All The Details Found In The Ultimate Warrior's Autopsy Report

Of all the wrestlers who were ever billed as being from "Parts Unknown," The Ultimate Warrior is quite possibly the greatest. Of course, "Parts Unknown" was actually the American Midwest (Indiana, to be specific), and the man who would eventually be known by the legal name Warrior was born James Brian Hellwig. There's also the matter of his lack of technical wrestling ability and in-ring finesse, as well as the negative comments he made later in life about the LGBTQ community and the victims of Hurricane Katrina, among other topics (via Vice). Oh, and good luck figuring out what he was trying to convey in his promos. But he possessed loads of charisma, had the most energetic ring entrance by far (with the theme song to match) during his WWE heyday, and his win over Hulk Hogan at WrestleMania VI in 1990 is still considered a classic passing-of-the-torch moment.

After burning his bridges with WWE chairman Vince McMahon one too many times, it was once thought that there was no way we'd ever see Warrior in the company's Hall of Fame. But on April 5, 2014, he was inducted into that year's Hall of Fame class, and on the April 7 episode of "Monday Night Raw," Warrior thanked his fans in a promo that has since become foreboding and eerie in hindsight. Just one day later, he suffered a fatal heart attack and died at the age of 54. All past controversies aside, there was no doubt his death shocked and saddened wrestling fans across multiple generations.

Warrior's autopsy detailed the specifics of his heart disease

According to The Ultimate Warrior's autopsy report from the Maricopa County Office of the Medical Examiner in Arizona, the legendary wrestler was found to have atherosclerotic/arteriosclerotic cardiovascular disease, with the specifics of his condition including a diagnosis of cardiomegaly, or an enlarged heart. The report noted that Warrior's heart weighed 650 grams at the time of his death, which is more than twice the average weight of an adult male heart (10 ounces, or 283 grams, per WebMD). Atherosclerotic stenosis was also found in several parts of his heart, with luminal narrowing at around 50% to 60%. In other words, this means a narrowing of the arteries in question, thus limiting the flow of blood and increasing the risk of stroke.

Among the many other details listed, Warrior had pulmonary edema, or excess fluid in the lungs, and had a "history of witnessed sudden collapse with immediate apnea and pulselessness," which contributed to how quickly he died after his heart attack.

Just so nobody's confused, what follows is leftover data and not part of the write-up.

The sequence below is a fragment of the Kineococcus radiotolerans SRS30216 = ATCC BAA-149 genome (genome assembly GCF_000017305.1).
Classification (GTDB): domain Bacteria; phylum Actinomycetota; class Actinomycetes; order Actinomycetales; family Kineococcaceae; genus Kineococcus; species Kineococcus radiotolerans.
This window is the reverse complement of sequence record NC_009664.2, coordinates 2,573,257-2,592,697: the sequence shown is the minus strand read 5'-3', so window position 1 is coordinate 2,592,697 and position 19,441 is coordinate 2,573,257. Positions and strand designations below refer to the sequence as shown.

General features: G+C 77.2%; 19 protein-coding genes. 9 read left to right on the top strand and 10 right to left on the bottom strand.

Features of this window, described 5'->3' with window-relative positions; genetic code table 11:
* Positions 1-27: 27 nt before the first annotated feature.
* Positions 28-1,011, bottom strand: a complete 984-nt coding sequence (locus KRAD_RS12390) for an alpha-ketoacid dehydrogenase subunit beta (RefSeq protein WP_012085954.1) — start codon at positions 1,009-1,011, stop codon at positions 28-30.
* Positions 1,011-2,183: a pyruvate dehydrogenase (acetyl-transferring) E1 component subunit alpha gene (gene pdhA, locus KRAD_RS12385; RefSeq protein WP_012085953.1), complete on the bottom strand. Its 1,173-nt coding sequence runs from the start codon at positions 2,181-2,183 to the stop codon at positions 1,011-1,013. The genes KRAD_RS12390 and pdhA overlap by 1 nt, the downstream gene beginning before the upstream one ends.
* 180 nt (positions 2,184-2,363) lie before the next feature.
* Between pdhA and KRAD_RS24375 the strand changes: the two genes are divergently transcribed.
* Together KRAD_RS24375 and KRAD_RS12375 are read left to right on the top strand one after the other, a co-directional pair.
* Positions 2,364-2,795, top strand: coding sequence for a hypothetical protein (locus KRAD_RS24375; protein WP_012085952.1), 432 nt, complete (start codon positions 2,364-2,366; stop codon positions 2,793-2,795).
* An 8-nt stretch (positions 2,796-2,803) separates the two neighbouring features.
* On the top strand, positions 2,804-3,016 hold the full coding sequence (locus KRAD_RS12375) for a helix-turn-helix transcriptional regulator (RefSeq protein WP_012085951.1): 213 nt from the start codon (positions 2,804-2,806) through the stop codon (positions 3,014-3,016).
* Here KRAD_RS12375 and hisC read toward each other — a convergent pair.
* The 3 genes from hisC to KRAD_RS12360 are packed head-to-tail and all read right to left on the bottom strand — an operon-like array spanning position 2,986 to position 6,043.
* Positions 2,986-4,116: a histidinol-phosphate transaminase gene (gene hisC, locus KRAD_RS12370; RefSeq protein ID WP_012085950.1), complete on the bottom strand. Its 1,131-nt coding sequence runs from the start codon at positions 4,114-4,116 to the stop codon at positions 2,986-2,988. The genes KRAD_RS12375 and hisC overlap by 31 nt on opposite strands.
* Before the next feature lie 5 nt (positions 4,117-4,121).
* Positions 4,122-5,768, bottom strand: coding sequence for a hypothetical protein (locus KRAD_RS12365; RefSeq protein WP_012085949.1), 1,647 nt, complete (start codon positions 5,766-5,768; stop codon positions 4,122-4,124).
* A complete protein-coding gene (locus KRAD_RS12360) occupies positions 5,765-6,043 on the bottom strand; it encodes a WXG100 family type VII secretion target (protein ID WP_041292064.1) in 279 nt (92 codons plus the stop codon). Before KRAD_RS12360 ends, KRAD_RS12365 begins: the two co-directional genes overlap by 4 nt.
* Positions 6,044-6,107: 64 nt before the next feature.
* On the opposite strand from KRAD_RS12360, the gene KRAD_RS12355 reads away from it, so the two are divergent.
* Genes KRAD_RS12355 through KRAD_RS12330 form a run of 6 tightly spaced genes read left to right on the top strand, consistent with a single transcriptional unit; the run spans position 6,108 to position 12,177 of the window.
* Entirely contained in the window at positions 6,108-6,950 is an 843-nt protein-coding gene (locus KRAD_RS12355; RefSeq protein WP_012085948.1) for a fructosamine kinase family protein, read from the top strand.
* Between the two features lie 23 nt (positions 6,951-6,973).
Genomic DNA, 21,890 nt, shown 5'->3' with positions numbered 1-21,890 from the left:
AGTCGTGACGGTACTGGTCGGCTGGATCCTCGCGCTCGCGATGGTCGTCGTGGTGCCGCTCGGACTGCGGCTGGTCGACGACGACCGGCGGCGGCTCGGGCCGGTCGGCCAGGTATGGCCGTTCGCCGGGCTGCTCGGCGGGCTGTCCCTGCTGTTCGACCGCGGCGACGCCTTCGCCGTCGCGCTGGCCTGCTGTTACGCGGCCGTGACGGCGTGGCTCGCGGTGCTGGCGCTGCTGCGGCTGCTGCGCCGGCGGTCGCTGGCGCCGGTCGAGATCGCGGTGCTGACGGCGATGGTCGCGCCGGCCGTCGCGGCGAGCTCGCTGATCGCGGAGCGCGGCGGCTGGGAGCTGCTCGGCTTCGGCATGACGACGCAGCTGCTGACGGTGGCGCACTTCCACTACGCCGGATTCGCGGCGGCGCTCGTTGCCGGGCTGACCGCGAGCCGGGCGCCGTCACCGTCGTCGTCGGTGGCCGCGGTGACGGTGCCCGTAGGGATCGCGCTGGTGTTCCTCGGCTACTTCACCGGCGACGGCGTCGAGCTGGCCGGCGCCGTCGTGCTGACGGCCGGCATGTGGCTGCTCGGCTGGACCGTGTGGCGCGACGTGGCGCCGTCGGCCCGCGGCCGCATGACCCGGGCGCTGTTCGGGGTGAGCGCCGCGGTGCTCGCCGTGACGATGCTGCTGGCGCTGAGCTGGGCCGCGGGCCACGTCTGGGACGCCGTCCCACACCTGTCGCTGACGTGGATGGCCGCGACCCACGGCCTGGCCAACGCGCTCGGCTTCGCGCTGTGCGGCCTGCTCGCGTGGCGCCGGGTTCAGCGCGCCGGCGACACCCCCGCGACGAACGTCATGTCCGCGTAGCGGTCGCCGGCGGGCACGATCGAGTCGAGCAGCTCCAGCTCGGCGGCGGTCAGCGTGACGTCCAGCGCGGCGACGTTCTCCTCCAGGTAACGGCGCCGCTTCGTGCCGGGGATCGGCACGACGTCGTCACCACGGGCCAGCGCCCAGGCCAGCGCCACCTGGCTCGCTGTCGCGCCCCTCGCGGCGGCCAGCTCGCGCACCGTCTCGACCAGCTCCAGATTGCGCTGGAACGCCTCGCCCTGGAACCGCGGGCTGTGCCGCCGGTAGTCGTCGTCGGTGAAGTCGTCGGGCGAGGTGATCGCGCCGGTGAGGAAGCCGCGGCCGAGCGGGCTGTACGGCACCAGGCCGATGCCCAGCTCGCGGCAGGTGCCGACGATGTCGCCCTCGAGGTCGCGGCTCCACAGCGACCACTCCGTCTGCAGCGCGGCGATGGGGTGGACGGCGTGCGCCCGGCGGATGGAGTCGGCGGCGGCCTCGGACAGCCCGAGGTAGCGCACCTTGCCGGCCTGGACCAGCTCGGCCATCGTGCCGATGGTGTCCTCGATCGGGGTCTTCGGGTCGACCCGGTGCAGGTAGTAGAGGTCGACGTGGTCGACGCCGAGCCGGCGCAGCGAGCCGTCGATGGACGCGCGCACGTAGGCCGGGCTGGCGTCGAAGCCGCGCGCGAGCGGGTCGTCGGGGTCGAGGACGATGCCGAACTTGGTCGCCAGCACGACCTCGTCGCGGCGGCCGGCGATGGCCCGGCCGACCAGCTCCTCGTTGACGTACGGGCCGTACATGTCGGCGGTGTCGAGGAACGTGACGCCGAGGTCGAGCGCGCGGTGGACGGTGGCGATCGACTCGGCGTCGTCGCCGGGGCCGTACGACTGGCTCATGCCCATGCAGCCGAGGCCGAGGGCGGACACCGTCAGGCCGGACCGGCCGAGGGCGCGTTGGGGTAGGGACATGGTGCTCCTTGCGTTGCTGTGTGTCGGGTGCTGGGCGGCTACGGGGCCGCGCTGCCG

On the fourth page of the report, Warrior's unembalmed body was described as measuring 73 inches long — fairly consistent with his billed height of 6-feet-3-inches — and weighing 226 pounds. The latter figure may come as a surprise, considering how Warrior was usually billed at 275 pounds (via Cagematch). But other than the aforementioned cardiovascular and pulmonary issues, Warrior seemed to be in otherwise good condition for a man his age.

Warrior's recent health issues were also mentioned in the report

Toward the end of the autopsy report, in the Final Summary section, the Maricopa County Office of the Medical Examiner detailed what happened right before The Ultimate Warrior passed away, as shown in surveillance video clips. The summary described how the former WWE Champion was seen walking slowly and holding on to a rail before he abruptly collapsed, clutching his chest and not doing anything to break his fall — a sign that he immediately fell unconscious at that point. Warrior was then pronounced dead shortly after arriving at a local hospital.

The report also cited previous stories about the last few days of Warrior's life. In the three days immediately preceding his death, Warrior was feeling ill, though he thought he simply had pneumonia. His symptoms then worsened after he flew from New Orleans — where the Hall of Fame induction ceremonies and WrestleMania 30 were held — to Phoenix. Supposedly, Warrior was suffering from a "productive" cough, severe fatigue, and breathing difficulties, and he and his wife were planning to seek medical attention ahead of WrestleMania weekend. It was said that the ex-wrestler had recent prescriptions for Vyvanse (an ADHD treatment) and hydrocodone (a pain reliever), as well as a "significant" history of sleep apnea, congestive heart failure, and chronic anterior horn cell disease.

As Warrior was one of several wrestlers accused of taking performance-enhancing drugs during Vince McMahon's infamous steroid trial in the early '90s, the report stressed that he didn't have any past history of alcoholism or illegal drug use, save for his "reported possible anabolic steroid use in the 1980s."